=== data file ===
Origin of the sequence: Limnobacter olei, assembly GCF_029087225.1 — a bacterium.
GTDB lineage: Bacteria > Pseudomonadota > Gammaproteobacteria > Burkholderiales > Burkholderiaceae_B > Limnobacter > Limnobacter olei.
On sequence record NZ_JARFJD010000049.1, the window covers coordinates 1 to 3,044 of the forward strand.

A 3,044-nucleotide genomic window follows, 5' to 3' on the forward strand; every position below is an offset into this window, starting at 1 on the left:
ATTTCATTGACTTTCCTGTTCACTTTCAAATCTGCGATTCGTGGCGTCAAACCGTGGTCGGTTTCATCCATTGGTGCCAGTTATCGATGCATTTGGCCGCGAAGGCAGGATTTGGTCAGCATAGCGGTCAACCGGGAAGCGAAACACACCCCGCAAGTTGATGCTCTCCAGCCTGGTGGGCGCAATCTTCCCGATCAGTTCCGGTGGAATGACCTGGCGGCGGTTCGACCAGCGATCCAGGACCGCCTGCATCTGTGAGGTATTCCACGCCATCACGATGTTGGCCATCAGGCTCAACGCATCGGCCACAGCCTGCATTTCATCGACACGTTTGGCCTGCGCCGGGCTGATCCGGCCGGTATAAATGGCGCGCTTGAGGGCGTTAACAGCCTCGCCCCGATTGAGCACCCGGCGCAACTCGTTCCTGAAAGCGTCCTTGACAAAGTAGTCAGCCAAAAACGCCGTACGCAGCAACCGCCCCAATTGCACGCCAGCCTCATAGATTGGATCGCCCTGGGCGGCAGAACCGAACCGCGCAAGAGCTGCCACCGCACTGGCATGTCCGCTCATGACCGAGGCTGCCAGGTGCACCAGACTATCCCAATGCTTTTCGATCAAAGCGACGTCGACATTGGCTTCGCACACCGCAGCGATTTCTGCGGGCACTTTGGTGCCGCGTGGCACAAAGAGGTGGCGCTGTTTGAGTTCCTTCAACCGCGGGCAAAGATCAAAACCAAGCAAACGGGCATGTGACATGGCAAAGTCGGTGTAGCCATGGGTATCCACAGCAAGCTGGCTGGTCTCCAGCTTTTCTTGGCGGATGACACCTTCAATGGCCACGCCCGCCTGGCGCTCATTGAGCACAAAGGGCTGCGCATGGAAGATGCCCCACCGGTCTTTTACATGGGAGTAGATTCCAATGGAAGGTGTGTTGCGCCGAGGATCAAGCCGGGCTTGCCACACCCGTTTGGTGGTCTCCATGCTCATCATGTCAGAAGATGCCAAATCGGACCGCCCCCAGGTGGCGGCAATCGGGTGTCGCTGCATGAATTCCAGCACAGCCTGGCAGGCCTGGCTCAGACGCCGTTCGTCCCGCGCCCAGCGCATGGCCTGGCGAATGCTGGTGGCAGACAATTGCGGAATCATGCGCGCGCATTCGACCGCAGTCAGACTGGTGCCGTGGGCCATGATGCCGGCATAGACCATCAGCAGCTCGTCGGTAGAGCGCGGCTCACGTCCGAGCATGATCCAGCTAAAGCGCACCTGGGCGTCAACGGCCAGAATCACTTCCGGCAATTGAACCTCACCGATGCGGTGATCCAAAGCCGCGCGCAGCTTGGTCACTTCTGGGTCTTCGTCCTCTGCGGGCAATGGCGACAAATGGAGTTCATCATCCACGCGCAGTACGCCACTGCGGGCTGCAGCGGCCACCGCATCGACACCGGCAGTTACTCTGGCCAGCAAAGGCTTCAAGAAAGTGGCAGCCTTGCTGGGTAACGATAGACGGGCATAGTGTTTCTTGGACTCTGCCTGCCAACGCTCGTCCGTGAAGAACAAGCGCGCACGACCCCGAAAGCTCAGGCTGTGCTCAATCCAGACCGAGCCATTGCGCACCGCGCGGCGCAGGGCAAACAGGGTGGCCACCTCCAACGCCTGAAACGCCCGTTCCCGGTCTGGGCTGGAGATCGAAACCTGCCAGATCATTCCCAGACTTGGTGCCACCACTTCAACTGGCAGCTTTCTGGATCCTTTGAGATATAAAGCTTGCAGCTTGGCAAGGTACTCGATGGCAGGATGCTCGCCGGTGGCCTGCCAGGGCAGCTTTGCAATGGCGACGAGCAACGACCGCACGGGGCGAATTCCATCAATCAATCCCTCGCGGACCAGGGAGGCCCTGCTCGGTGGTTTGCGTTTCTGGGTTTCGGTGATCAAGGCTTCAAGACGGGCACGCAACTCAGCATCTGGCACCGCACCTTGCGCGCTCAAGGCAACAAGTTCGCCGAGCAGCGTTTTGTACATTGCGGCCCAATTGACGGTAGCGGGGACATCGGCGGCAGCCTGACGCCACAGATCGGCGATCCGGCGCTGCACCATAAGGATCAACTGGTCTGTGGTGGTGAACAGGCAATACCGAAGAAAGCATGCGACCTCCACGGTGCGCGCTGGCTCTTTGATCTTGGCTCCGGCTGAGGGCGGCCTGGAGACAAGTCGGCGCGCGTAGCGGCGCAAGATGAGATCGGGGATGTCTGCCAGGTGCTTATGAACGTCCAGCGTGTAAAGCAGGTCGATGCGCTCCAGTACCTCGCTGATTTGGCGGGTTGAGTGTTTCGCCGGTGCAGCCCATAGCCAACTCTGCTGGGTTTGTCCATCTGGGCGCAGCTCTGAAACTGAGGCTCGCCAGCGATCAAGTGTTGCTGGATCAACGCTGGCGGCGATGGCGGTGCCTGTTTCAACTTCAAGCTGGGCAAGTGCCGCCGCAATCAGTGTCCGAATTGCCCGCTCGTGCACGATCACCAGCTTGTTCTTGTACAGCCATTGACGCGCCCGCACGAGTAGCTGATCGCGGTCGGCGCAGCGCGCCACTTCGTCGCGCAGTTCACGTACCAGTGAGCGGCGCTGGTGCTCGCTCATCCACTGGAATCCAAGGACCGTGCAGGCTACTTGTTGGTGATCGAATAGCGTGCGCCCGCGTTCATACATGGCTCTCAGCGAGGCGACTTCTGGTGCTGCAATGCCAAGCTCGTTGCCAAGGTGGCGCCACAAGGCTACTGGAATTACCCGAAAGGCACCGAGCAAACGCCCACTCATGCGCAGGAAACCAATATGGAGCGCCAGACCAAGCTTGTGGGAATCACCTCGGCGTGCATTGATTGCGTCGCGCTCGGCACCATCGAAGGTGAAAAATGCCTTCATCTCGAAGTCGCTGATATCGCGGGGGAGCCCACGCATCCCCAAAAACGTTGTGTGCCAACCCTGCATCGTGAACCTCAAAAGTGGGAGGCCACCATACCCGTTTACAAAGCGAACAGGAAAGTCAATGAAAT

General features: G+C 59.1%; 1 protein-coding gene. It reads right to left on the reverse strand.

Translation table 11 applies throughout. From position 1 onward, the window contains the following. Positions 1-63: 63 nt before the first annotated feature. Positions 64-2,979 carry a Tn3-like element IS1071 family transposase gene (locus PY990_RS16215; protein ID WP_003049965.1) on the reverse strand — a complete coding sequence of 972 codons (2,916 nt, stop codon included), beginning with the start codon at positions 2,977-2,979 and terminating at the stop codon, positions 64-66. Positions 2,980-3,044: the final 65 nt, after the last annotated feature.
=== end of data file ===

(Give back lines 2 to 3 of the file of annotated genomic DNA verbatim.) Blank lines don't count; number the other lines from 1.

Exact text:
GTDB lineage: Bacteria > Pseudomonadota > Gammaproteobacteria > Burkholderiales > Burkholderiaceae_B > Limnobacter > Limnobacter olei.
On sequence record NZ_JARFJD010000049.1, the window covers coordinates 1 to 3,044 of the forward strand.